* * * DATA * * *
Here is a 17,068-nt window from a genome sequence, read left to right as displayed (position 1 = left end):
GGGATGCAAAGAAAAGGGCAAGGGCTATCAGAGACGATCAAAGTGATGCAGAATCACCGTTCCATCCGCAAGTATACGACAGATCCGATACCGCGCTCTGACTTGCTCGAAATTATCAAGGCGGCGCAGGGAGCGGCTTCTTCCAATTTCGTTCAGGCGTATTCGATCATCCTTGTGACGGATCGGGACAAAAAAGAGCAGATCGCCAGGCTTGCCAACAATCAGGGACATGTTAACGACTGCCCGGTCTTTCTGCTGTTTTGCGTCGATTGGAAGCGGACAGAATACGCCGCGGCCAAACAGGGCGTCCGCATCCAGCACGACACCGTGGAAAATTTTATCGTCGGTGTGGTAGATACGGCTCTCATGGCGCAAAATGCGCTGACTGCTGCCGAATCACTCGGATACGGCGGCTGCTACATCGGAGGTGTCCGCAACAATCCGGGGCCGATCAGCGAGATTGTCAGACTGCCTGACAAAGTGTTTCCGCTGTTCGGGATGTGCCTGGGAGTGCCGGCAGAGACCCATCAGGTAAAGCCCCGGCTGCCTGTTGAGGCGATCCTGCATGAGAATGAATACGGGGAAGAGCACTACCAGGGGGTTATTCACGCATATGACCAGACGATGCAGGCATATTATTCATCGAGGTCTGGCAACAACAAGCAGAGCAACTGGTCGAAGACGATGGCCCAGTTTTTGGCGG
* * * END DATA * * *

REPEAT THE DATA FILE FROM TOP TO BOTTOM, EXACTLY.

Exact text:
Here is a 17,068-nt window from a genome sequence, read left to right as displayed (position 1 = left end):
GGGATGCAAAGAAAAGGGCAAGGGCTATCAGAGACGATCAAAGTGATGCAGAATCACCGTTCCATCCGCAAGTATACGACAGATCCGATACCGCGCTCTGACTTGCTCGAAATTATCAAGGCGGCGCAGGGAGCGGCTTCTTCCAATTTCGTTCAGGCGTATTCGATCATCCTTGTGACGGATCGGGACAAAAAAGAGCAGATCGCCAGGCTTGCCAACAATCAGGGACATGTTAACGACTGCCCGGTCTTTCTGCTGTTTTGCGTCGATTGGAAGCGGACAGAATACGCCGCGGCCAAACAGGGCGTCCGCATCCAGCACGACACCGTGGAAAATTTTATCGTCGGTGTGGTAGATACGGCTCTCATGGCGCAAAATGCGCTGACTGCTGCCGAATCACTCGGATACGGCGGCTGCTACATCGGAGGTGTCCGCAACAATCCGGGGCCGATCAGCGAGATTGTCAGACTGCCTGACAAAGTGTTTCCGCTGTTCGGGATGTGCCTGGGAGTGCCGGCAGAGACCCATCAGGTAAAGCCCCGGCTGCCTGTTGAGGCGATCCTGCATGAGAATGAATACGGGGAAGAGCACTACCAGGGGGTTATTCACGCATATGACCAGACGATGCAGGCATATTATTCATCGAGGTCTGGCAACAACAAGCAGAGCAACTGGTCGAAGACGATGGCCCAGTTTTTGGCGG